A couple of gun stories today. This one, from Texas, is tragic and infuriating:
Chris Kyle, a former Navy SEAL who became known as the deadliest U.S. sniper, was one of two men murdered on Saturday afternoon at a gun range in Erath County....This was in Texas. This was on a gun range. Chris Kyle died even though he had 160 confirmed kills as a sniper in Iraq. To state the obvious, why wasn't a bad man with a gun -- or, more precisely, a profoundly troubled man with a gun -- stopped by a good man with a gun?
Eddie Routh, 25, is in custody in connection with the shootings.
Investigators said Routh, a former Marine and expert marksman who is said to suffer from post-traumatic stress syndrome, is believed to have turned his weapon on Kyle and the second victim, killing them both at point-blank range about 3:30 p.m....
Since retiring as a Navy SEAL, Kyle had been actively helping other military veterans recover from PTSD....
And is it really a good idea for a veteran with war-related PTSD to be shooting, even as recreation, and possibly as therapy?
In Texas, and all over the country in Gun World, I'm sure everyone would answer that question with a resounding yes. Guns are like therapy dogs. Guns carry God's grace. Guns are good for whatever ails you.
Past efforts to tighten access to guns by people with mental and emotional problems have been unalterably opposed by the Gun Owners of America, precisely because they targeted PTSD (GOA called the last such law the "Veterans Disarmament Act"), while the NRA supported the most recently law but worked to weaken it. And for all the NRA's post-Newtown talk about mental illness, you can bet your bottom dollar that the NRA will weaken any new bill as well.
Meanwhile, The Washington Post profiles two Rhode Island gun absolutists: Rob Farago, a prominent gun blogger, and David Kenik, who makes self-defense videos. Part of the Post's reporting takes place over a couple of meals in Providence:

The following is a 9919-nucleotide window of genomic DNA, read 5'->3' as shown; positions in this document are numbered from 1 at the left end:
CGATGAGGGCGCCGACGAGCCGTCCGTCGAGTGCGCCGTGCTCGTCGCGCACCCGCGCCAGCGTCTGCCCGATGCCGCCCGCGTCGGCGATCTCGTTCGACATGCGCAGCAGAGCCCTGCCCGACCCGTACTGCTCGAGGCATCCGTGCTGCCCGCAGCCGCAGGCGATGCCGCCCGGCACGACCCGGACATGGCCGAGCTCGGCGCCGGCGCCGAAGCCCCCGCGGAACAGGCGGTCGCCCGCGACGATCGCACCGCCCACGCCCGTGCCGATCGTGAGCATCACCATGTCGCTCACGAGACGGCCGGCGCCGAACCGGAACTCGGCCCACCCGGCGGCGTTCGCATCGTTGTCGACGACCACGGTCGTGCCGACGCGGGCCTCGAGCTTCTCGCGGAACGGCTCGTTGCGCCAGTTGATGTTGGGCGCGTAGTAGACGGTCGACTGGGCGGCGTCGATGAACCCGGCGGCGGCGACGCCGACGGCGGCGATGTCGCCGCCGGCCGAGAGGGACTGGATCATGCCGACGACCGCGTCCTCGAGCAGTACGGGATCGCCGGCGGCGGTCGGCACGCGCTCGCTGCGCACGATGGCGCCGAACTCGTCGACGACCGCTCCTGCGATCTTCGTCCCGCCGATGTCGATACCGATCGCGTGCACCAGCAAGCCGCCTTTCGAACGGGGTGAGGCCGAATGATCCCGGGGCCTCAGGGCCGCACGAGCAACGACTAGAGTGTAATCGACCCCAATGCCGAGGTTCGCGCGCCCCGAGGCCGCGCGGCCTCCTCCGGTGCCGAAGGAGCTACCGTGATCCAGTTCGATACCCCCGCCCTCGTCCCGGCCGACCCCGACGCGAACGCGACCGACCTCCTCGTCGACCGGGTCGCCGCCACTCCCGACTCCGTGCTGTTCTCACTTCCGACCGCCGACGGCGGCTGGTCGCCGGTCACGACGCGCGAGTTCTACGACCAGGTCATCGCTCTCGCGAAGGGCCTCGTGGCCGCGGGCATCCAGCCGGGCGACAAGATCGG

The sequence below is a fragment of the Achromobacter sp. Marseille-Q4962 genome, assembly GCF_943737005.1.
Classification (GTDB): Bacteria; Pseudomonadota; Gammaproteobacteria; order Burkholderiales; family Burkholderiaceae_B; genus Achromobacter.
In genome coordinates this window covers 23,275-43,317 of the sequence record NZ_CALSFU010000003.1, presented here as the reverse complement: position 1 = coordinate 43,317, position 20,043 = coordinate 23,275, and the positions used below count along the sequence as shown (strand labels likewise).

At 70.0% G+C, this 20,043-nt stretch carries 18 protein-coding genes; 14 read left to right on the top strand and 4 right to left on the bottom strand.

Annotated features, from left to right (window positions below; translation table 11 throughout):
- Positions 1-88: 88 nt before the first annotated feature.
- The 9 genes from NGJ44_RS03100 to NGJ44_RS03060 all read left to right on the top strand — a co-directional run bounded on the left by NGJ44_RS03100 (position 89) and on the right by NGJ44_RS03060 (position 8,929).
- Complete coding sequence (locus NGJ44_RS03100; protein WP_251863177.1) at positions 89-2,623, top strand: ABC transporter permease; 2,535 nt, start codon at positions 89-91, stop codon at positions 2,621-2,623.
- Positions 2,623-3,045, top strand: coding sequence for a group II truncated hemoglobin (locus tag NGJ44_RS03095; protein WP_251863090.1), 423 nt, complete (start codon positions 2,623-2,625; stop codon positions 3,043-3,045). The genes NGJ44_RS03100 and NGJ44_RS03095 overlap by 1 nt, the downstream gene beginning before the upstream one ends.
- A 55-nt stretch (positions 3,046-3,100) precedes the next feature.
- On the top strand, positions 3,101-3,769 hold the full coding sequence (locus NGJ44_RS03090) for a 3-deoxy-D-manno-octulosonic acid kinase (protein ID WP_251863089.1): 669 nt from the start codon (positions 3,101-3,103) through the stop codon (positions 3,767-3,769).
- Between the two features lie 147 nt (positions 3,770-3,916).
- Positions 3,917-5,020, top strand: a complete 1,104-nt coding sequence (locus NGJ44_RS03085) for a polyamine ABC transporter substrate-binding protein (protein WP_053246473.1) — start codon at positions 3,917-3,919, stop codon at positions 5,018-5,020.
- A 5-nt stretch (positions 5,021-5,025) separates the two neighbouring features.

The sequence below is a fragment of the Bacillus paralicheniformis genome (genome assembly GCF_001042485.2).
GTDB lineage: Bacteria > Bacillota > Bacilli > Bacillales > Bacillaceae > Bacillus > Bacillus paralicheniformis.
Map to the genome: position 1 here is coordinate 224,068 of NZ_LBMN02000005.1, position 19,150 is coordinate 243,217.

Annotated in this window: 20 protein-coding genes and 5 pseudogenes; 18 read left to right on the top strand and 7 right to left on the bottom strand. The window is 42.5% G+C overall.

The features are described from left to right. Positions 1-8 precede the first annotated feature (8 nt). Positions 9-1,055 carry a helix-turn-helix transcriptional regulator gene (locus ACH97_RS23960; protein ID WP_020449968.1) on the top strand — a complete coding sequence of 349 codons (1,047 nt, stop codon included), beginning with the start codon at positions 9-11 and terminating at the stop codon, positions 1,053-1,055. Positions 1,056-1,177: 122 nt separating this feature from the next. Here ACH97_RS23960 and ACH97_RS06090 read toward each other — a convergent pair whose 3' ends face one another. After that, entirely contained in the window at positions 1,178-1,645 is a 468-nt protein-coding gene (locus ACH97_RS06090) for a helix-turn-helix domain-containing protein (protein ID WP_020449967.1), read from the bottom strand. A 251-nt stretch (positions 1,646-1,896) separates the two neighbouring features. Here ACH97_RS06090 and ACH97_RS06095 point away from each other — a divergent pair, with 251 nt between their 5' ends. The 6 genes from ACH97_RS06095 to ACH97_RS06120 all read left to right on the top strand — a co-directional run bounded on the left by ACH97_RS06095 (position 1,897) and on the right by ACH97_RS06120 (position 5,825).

... the two men dig into dinner at a swank Italian restaurant, both of them choosing chairs that let them face the entrance.Don't imagine that Farago is much less paranoid than Kenik. Here's Farago on another day, after a sushi lunch:
"Look at the way Robert and I are facing," Kenik says. "Crime happens everywhere. There's no place to feel safe."
"That's your opinion," Farago says, distancing himself a bit.
"It's in the back of my mind," Kenik says.
Exiting the restaurant, he poses a question: What business in this little commercial area would criminals most likely target? The jewelry store, obviously. That's situational awareness.The Post gives us Farago's background -- ex-CNN producer and cameraman, ex-car blogger, ex-freelance writer. No military service is mentioned. Kenik? We learn less about him, but in this interview he says he "had no formal training" in the use of guns, and this LinkedIn page suggests that he never served, either.
Standing on the patio at Starbucks, he tells a story. A while back, he was right in this spot when the alarm went off across the street at the Bank of America branch office. Amazingly, people ignored it. They kept walking up to the bank to use the ATM. They didn't seem to register the alarm at all.
Farago reckoned that, if a gunman emerged from the bank, he'd take cover inside the Starbucks, putting a brick wall between himself and the shooter.
"If I have incoming fire, I've got a plan ready to go," he says.
There was no gunman. Just a false alarm.
But that's not the point. The point is that Farago was alert to the potential danger in the world. He was prepared to defend himself, if absolutely necessary, with his Glock. Even though, so far in his incarnation as a gun guy, he's never had any reason.
The alleged killer of Chris Kyle in Texas went to war and came back with PTSD. Rob Farago and David Kenick seem to have given themselves PTSD, even though they never served. They constantly anticipate danger -- apparently because it makes them feel good to see themselves as able to deal with danger. How sick is it to induce PTSD in yourself?